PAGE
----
Perspective is a Bitch: How a Squad of Ex-Cops Fights Police Abuses
During his 26 years as a cop, Smith thought he saw things clearly. There were good guys and there were bad guys, and he dealt with some of the worst. But then something changed.
In 1997, Smith retired from the police force. He needed a job to help cover his two daughters’ college expenses, so he signed up as an investigator in the Broward County Public Defender’s Office. He had little idea that he’d end up a key player in a bold experiment in criminal justice, one that aims to give tens of thousands of people who can’t afford lawyers a fighting chance in a system stacked against them. It’s an effort that suggests new ways for court-appointed attorneys to get at the truth, despite their insane caseloads. And a big part of it is getting former cops to police the police.
At the public defender’s office, Smith supervises 11 other investigators, 9 of whom are retired officers like him. Every day, they deploy technology, public records, and good old-fashioned legwork to dig into the sorts of complaints against cops and prosecutors that they used to brush off. In the process, they’re not only turning up evidence of sloppy police work and racial profiling. They’re also finding what they never would have guessed in their previous careers—that some of the sketchy characters they cross paths with are actually innocent.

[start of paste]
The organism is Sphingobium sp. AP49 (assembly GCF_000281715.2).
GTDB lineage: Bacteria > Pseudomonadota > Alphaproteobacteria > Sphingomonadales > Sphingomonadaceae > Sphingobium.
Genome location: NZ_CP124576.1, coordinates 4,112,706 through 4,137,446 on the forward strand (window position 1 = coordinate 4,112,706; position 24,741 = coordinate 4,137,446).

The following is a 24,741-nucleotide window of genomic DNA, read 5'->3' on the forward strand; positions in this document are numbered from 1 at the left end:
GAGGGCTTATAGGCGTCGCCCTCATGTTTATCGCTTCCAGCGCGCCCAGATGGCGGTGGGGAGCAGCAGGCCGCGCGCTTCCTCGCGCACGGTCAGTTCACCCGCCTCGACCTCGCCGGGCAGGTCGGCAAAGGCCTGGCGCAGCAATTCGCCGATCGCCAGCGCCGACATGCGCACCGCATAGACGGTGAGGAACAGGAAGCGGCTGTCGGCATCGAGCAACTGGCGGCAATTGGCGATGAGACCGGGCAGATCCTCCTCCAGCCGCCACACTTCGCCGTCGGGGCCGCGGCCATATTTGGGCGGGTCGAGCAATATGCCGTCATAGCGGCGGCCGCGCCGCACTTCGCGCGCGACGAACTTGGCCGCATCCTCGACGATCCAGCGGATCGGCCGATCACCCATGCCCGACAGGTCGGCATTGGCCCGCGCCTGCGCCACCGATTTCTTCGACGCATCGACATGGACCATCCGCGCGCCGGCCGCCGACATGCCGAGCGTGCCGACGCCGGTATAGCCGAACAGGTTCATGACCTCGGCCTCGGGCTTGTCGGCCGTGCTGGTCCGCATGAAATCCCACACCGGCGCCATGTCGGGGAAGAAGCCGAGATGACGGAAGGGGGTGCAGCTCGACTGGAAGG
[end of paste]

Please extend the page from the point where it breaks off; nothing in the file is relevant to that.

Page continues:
It wasn’t the most dramatic case, but at the moment when Smith realized his client was a victim, not a perpetrator, he experienced “a complete change of life.” The ideal of innocent until proven guilty had always struck him as a scam invented by defense attorneys. “Now, on the desk in front of me, lay the key to setting free a totally innocent person,” he later wrote in Florida Defender magazine. “It is hard to describe my exact feelings at that point.” He persuaded prosecutors to drop the charges.